Yes Prime Minister: The 2013 Revival

“All the important decisions that affect us [Scotland] are taken in London! Have you any idea what that feels like?”

“Of course I have, all the important decisions that affect us are taken in Brussels!”

Yes Prime Minister is a Political Satire from Great Britain, focusing on the role of the Prime Minister, his close advisers and the way in which they combat the problems they have to face in running the country.


The new ‘Team’ left to right: Clare Sutton (Zoe Telford), Sir Humphrey Appleby (Henry Goodman), PM Jim Hacker (David Haig) and Bernard Wooley (Chris Larkin).

The original run of Yes Prime Minister ran from 1986 to 1988 and consisted of two series focusing on the situations that PM Jim Hacker (excellently portrayed by Paul Eddington) and Civil Servant Sir Humphrey Appleby (played superbly by Nigel Hawthorne) found themselves in. It followed on from the popular ‘Yes Minister’ and was just as successful, not to mention extremely accurate. Margaret Thatcher, Prime Minister at the time, announced it was her favourite show.

The Original ‘Team’ left to right: Sir Humphrey Appleby (Nigel Hawthorne), PM Jim Hacker (Paul Eddington) and Bernard Wooley (Derek Fowlds).

The 2013 revival takes the show into the modern day, with modern day problems. The Jim Hacker of today faces economic crisis, possible salvation from Kumranistan, European concerns, coalition factions and threats of Scottish rebellion.
David Haig takes on the role of Jim Hacker, newly elected PM in a coalition Government. Henry Goodman takes on the role of Sir Humphrey Appleby. Chris Larkin plays Bernard Wooley, the Prime Ministers Private Secretary. Clare Sutton, Special Political Advisor to the PM, (a role which has been increased from its position in the original) is portrayed by Zoe Telford. It also features Robbie Coltrane!*

The relationship between Hacker and Appleby in the original was fantastically created, so it was clearly going to be extremely difficult for Haig and Goodman to replicate this; however I think they successfully pulled it off. The acting of Eddington and Hawthorne made the characters so unique and loved in the original, I think that Haig and Goodman struggled (rightfully) to fill those positions, however it was boosted considerably by the relationship between the two which managed to ensure the situations still remained clever and funny. One thing that I did find disappointing however is that I don’t think Chris Larkin’s portrayal of Bernard holds a candle to the brilliance of Derek Fowlds. He doesn’t seem to hold the position in the same way which Fowlds had managed to.

The story which the revival is centred on is also very well chosen for the modern day and is littered with particularly humorous situations. The show starts with the PM’s need to fix the economic crisis, ensure his Coalition doesn’t split, keep Scotland in the Union, see through the bureaucracy of the Civil Service and placate a sex-pest Kumranistan foreign secretary. Jim Hacker takes to office about as naturally as he did in the original, and it makes for fantastic viewing.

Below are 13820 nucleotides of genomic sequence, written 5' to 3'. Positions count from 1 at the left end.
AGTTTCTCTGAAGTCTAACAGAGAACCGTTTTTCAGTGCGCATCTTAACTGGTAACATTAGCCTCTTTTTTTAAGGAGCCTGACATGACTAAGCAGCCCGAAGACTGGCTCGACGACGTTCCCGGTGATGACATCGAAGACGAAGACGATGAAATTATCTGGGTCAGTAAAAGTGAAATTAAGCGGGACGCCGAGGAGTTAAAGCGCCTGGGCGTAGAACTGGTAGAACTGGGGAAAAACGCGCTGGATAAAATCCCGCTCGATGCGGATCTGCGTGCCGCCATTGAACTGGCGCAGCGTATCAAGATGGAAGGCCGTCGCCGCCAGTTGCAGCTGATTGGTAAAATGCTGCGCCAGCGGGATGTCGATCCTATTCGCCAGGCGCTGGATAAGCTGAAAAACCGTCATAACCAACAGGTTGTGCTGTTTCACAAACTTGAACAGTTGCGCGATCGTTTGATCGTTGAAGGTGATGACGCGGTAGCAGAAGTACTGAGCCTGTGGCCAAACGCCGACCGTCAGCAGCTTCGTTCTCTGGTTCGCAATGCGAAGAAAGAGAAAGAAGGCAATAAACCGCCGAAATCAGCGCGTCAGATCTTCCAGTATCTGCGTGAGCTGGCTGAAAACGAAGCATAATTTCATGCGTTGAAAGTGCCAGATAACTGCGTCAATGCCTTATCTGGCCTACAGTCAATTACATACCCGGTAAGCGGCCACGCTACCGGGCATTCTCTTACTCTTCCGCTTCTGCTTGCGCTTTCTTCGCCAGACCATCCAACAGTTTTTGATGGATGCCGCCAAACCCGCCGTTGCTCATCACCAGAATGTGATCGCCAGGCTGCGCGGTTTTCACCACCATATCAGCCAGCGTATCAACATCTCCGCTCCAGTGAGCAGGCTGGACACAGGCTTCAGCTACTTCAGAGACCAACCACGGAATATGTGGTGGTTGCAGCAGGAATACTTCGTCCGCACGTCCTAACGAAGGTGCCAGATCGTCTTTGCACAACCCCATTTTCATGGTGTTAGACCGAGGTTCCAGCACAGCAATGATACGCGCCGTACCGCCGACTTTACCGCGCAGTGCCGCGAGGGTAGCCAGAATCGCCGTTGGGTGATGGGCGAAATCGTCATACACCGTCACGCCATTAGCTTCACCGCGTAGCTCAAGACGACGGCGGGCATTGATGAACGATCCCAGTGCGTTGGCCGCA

To conclude, if you are a fan of comedy, political satire, or of just laughing, then this show is for you. However, don’t exclude the original for fear that it’s too old, or not relevant. As good as the 2013 revival is, the original was truly hilarious. Overall? 8/10. A must for anyone who loves to see the British Government at its best….. And worst.

“Do you not feel that yes and no are too narrow in their application?”


*Although only for one episode

The Xbox One

The Xbox One is an upcoming gaming console from Microsoft and is the successor to the Xbox 360. Announced yesterday, it is first in the line of Xbox consoles to feature a Blu-ray Disc drive, as well as 8 GB of unified memory and a 500 GB hard drive (although it’s unknown if this will be the basic model).

The Xbox 360, Microsoft’s last console release, was launched in 2005 (with the Kinect following in 2010) to much critical acclaim. Over the last 8 or so years, over 74 million have been sold (compared to the 100m Wii’s out there and 77m PS3’s).


The Name
Now, I must admit, when I was discussing the console prior to the announcement, I was quite looking forward to the announcing of the Xbox Infinity. I’m not quite sure why Microsoft didn’t go with it; in my opinion it’s a considerable improvement on Xbox One. I understand where Microsoft is coming from mind you. I think the idea of an all in one console where you can flick from TV to gaming or the various other social aspects which the Xbox covers well is a pretty interesting concept. But I’ve also read people more knowledgeable than me saying the processing power which is going to be needed will either harm the gaming prospects of the console or increase the price.

Technically speaking, there is no denying that the Xbox will be a powerful console. And it’s going to be the introduction of Blu-ray into the Microsoft corner of the sales battle, which puts it on par with the PS4 (continuing on from the PS3). However there is no backwards compatibility with Xbox 360 games and this was a bit of a downer considering how it was included in the 360 for the original Xbox’s games.

Something else that has worried me is the aspect of the console which could require it to be permanently online. Supposedly, the Xbox One’s internet-based services mean that the console does need to get online at least once a day, but doesn’t have to be permanently connected.

I think the plan appears to be for Games and media to be stored in the cloud, so you’d need to connect to access them, and Microsoft wants users to be able to synchronise games between different devices, such as phones ect ect, which will only work if those products are online.